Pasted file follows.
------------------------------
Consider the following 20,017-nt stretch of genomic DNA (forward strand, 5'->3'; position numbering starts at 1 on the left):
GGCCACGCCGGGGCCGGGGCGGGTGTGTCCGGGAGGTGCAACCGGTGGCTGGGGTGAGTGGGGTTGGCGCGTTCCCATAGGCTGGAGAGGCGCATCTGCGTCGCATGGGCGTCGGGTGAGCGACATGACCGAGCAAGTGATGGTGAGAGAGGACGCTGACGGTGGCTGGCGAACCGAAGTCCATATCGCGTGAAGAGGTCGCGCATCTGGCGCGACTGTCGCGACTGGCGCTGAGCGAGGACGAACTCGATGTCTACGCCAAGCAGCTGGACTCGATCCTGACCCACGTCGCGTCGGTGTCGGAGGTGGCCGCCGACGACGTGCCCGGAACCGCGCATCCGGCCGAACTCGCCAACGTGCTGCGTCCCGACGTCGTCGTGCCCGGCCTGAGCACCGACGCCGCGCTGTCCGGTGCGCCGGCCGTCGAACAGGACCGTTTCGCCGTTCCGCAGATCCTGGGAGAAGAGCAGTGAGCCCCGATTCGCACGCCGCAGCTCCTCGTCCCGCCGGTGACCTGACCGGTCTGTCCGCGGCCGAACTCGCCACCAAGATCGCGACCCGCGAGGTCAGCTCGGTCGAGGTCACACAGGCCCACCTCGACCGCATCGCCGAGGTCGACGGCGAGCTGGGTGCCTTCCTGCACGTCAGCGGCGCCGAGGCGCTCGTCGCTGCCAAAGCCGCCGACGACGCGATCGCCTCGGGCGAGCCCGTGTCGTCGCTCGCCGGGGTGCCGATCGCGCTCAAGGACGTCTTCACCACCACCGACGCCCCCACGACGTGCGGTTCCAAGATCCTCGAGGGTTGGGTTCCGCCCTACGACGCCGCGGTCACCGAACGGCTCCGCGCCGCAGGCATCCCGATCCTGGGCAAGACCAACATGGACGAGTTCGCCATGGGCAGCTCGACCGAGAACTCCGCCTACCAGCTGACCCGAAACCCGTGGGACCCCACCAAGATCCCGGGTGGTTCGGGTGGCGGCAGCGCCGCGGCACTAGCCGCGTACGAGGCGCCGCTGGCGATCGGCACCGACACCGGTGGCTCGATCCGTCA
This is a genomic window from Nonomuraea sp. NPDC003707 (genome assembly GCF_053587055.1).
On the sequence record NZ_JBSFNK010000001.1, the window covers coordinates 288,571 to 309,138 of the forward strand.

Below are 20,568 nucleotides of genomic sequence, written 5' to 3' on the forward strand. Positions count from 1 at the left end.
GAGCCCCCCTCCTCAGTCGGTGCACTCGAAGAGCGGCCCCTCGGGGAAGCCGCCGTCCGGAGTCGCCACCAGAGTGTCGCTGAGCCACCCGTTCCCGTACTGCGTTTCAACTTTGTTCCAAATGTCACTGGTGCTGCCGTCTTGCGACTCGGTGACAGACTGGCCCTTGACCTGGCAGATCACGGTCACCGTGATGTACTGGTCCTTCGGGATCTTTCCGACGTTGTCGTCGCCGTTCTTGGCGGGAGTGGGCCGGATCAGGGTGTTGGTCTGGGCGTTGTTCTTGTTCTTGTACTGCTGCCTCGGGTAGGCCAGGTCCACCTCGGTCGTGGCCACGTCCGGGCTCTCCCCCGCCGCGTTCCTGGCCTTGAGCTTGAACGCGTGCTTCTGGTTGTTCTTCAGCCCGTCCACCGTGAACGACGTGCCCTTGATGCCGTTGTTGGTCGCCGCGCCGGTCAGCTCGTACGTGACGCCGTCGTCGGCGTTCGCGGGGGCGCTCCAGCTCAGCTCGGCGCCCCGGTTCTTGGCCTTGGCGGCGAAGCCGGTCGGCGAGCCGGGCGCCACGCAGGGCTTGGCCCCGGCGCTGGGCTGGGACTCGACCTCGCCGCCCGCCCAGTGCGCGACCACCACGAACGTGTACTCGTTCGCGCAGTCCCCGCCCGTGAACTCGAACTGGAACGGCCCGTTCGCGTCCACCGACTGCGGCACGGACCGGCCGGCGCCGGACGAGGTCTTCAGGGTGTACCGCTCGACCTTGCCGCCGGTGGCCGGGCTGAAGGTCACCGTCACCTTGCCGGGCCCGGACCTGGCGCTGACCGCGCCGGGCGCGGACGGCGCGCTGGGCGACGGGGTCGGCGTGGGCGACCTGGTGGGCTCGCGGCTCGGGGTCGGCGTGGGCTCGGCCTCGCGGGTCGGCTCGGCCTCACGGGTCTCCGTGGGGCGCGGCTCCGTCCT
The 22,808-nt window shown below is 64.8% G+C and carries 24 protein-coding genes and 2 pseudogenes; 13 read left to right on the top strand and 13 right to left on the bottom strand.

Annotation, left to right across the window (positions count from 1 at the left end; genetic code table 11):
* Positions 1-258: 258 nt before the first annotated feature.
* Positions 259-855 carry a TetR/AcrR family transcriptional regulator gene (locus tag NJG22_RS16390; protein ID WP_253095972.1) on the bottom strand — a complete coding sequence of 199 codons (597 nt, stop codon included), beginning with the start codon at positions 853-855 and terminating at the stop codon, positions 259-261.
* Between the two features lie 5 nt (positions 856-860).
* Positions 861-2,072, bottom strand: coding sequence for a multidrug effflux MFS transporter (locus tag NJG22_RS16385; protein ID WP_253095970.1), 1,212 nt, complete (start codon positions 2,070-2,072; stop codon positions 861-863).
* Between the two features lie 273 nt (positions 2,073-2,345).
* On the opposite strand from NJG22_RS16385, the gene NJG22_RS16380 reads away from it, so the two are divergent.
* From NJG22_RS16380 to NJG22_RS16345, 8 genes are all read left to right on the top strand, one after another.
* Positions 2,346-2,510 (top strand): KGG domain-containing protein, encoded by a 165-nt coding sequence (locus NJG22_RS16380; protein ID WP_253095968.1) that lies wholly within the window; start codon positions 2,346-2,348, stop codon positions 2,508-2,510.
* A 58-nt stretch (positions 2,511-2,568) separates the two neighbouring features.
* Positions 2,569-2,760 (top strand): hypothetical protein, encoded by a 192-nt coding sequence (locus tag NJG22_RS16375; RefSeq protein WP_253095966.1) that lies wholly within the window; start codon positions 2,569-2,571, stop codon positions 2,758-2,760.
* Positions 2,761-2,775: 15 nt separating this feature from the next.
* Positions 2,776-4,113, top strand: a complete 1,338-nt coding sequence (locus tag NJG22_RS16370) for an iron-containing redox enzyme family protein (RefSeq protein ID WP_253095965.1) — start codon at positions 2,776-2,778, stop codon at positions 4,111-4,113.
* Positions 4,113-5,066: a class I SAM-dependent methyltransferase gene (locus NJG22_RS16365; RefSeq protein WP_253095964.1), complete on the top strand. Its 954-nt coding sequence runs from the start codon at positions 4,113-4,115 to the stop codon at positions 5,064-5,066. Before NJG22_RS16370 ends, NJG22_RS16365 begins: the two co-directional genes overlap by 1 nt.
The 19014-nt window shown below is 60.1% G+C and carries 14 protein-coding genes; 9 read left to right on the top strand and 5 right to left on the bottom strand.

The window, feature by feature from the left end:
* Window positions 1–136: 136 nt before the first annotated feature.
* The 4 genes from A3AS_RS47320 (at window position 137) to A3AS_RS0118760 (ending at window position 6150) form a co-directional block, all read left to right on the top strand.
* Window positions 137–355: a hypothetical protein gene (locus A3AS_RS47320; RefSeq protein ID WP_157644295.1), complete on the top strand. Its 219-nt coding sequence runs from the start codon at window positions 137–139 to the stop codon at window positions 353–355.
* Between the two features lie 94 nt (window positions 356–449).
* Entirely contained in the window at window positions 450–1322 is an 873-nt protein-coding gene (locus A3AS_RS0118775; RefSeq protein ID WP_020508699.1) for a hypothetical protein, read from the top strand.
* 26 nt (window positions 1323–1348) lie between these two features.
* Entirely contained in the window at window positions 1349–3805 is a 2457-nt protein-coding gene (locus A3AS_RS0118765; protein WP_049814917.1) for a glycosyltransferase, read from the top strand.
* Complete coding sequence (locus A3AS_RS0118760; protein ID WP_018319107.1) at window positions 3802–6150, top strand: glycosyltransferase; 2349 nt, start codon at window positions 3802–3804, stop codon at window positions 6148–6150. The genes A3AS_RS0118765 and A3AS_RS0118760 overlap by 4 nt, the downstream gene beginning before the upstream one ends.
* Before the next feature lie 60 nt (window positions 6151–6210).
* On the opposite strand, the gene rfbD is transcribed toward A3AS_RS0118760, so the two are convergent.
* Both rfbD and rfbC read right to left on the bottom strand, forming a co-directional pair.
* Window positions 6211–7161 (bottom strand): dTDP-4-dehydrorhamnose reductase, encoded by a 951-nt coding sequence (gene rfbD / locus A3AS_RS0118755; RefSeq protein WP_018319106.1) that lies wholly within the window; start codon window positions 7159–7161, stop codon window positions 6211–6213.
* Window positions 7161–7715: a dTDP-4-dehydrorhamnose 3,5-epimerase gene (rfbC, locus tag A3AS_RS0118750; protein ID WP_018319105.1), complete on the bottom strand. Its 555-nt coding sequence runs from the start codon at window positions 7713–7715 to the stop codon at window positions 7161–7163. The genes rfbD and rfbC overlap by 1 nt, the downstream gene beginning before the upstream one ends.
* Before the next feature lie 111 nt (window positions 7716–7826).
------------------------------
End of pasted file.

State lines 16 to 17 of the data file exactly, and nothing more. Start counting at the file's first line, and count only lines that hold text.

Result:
* Positions 2,346-2,510 (top strand): KGG domain-containing protein, encoded by a 165-nt coding sequence (locus NJG22_RS16380; protein ID WP_253095968.1) that lies wholly within the window; start codon positions 2,346-2,348, stop codon positions 2,508-2,510.
* A 58-nt stretch (positions 2,511-2,568) separates the two neighbouring features.